Drivers across America are wondering if fuel stabilizer for the car is a good or bad idea for their unique case. The answer is good, if you’re going to be letting your car sit for a few months.
If you think it sounds cool to add it to the tank for no good reason, however, then think twice before using fuel stabilizer for your car.
What Exactly is Fuel Stabilizer for the Car?
When people want to know whether or not to use fuel stabilizer for their cars, they might first have to ask themselves if they know what fuel stabilizer is and what it really even does.
Mechanics use fuel stabilizer to keep gas fresh when the car isn’t being used for a decent amount of time, say four or five months.
The chemical is strong enough to keep gasoline fresh for a few years, in fact.
Does gas go bad? You may be wondering about that now. Here’s the answer: yes!
It degrades over time, especially when you consider it would be left sitting in tank where moisture and oxygen will wear down its chemical composition. Rather than busy ourselves with the chemistry lesson, we can just accept that this abandoned gasoline creates gunk in fuel systems.
This also means that if you aren’t going to be leaving your car sitting for extended periods of time, you can skip on the fuel stabilizer upsell at the auto parts store.
The fuel stabilizer prevents chemical breakdown. You will not find sticky gunk in the fuel systems later. It can save a lot of time for somebody putting their car in storage for a few months.
You won’t have to worry about the gas in the tank if you add fuel stabilizer.
The best part about fuel stabilizer is that it’s one of the easiest preventative maintenance tasks associated with car care. Just fill the gas tank to about 95% as normal. Add the product to the gas tank as the directions indicate. Then, let the car run for a four to six minutes so the product settles in nicely.
Read the bottle of fuel stabilizer well. It will give you an estimate of how long the gas can now sit once the additive is applied. Usually, it’s about two years!
Reasons why Fuel Stabilizer for the Car is a Great Plan
Fuel stabilizer for a car sounds cool, but there is an appropriate time and place to use it.
For example, you may see the sleek looking bottle in a gas station convenient store or at the auto parts store. It is so easy to use, some people mistakenly think that this product should be used often.
The chemical composition of gasoline isn’t always steady. It can be worn down by exposure to other elements including oxygen (or moisture in general). This means that if a car sits for months on end, with gasoline in the tank, the gas is not the same when the driver returns.
If it’s been too long, the driver may have to replace the gasoline or deal with problems in the fuel system. Fuel system expenses rise quickly, so it’s better to take precaution.
That being said, people shouldn’t buy and use fuel stabilizer without reason. Fuel stabilizer is specifically for cars that will be sitting for a long time.
There are other aspects of the car to which the driver must tend if he will be storing the car for a long period of time. For example, after six to twelve months, an oil change might be due. It isn’t good to let the car tires take the weight of the car for too long. You have to remove the tires, too.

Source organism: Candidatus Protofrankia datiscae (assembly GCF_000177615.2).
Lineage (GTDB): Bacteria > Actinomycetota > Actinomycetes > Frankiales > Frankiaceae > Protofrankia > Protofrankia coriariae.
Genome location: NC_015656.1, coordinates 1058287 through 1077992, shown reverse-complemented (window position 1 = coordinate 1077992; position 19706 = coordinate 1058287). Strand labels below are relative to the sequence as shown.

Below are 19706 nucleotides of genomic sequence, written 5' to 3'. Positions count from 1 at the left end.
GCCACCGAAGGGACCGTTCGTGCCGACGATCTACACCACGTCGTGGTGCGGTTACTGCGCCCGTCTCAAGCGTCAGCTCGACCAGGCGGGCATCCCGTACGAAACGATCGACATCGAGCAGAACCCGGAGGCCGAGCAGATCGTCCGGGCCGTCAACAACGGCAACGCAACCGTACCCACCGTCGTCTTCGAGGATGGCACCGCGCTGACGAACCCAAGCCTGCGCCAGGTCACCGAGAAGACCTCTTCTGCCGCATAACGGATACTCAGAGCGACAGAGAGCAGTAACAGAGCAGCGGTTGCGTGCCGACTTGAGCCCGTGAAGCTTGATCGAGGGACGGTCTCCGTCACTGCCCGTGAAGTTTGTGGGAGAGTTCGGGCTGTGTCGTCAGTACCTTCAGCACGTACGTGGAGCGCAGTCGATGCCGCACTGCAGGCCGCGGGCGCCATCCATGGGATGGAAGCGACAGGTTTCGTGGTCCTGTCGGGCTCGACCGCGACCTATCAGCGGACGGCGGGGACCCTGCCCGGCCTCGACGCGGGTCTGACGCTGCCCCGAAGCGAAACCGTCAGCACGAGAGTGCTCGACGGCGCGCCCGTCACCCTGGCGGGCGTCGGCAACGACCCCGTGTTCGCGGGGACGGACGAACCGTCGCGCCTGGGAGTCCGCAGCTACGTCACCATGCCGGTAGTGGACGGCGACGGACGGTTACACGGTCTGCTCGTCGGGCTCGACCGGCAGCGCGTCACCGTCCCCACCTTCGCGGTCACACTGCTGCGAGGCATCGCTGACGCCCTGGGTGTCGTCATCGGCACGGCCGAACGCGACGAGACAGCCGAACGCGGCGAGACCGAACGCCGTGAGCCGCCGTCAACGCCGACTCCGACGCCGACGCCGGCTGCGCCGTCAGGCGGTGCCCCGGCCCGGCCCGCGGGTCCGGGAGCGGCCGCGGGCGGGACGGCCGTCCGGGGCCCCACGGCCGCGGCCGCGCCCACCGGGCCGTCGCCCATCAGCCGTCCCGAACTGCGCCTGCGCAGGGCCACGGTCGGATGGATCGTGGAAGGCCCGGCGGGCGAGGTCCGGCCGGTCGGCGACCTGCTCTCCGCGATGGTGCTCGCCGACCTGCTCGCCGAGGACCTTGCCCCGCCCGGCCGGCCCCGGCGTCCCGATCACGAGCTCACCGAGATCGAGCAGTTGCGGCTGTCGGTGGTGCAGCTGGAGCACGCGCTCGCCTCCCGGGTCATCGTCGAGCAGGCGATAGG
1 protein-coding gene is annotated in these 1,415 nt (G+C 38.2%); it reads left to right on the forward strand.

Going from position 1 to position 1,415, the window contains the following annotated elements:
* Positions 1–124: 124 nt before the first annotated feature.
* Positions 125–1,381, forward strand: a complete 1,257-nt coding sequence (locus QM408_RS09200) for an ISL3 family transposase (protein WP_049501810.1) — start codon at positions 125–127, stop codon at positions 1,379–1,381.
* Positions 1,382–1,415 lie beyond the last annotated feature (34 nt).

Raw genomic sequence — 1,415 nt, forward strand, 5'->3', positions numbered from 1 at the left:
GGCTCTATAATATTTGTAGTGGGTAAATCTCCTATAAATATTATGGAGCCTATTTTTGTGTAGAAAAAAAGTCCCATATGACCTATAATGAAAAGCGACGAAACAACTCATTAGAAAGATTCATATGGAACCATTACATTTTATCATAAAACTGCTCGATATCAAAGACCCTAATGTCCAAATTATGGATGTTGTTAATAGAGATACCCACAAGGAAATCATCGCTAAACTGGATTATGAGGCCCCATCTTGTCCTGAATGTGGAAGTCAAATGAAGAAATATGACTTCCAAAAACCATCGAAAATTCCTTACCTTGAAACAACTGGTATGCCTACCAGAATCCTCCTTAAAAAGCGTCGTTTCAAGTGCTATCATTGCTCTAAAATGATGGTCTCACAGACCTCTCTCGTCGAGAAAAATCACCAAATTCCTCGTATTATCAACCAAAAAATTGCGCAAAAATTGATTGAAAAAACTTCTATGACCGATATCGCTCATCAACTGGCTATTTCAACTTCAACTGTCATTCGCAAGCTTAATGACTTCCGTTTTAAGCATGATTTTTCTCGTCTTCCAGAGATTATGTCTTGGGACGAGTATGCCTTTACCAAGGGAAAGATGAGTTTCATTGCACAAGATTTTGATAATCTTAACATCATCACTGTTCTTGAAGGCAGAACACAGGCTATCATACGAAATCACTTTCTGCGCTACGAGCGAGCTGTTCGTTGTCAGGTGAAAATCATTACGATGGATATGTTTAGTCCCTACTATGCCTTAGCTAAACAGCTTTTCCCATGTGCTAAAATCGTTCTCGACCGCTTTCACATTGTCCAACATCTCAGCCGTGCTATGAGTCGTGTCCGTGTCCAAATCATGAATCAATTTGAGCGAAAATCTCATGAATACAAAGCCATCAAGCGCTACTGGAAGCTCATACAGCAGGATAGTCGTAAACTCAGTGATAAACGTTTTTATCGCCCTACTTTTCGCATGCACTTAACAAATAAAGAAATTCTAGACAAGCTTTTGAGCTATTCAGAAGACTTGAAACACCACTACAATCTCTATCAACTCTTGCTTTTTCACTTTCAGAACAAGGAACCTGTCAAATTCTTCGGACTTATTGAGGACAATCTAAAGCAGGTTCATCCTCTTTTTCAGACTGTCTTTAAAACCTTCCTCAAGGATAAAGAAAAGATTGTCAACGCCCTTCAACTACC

Preparing a car for long-term storage is actually an endeavor in itself. Many people prefer to lend the car to a friend or ask somebody else to drive it around town once a week. Doing so can keep the car in better health than letting it sit in the garage.
If you go this route, you would have to consider the costs of keeping the car insured and properly licensed. For some, this may be a numbers game. Is it cheaper to store a car for six months or to pay insurance on it and ask a friend or family member to look after it?
Maybe you have a car that has no roof! You might only drive it once a month. If you’re nodding in agreement, fuel stabilizer might be right for you.
Another common situation that calls for fuel stabilizer is when family members leave for the military or go away to college. They don’t always, or can’t always, take the car with them.
If you know you won’t be able to drive the car too often, then fuel stabilizer is an absolute must.
Why Some Mechanics are Adding Fuel Stabilizer to the Car
When somebody tells you something that’s too good to be true, then it probably is; does that apply to fuel stabilizer for cars?
So far, fuel stabilizer sounds like a real ace in the hole of a product.
It’s a simple problem: the car will sit too long and needs the gas tank and gasoline protected. The solution is easy, too: add fuel stabilizer to gas tank per manufacturer specification. Done and done!
But are you doing damage in the process? Is fuel stabilizer bad for cars?
It’s important, first of all, to realize that marketing and advertising are at play. In fact, this blog just set up the sale the same way the fuel stabilizer companies do. Simple problem. Simple solution. It makes it sound easy.
It wouldn’t be right to add such a product to your gas tank without being at least a little bit skeptical. It almost sounds like the snake oil of gas tank problems. Throw a little fuel stabilizer in, and it will be fine, the people believe.
Nevertheless, some mechanics have reported that they are against using fuel stabilizer because it could cause corrosion or gunk up the fuel line.
How does Fuel Stabilizer work?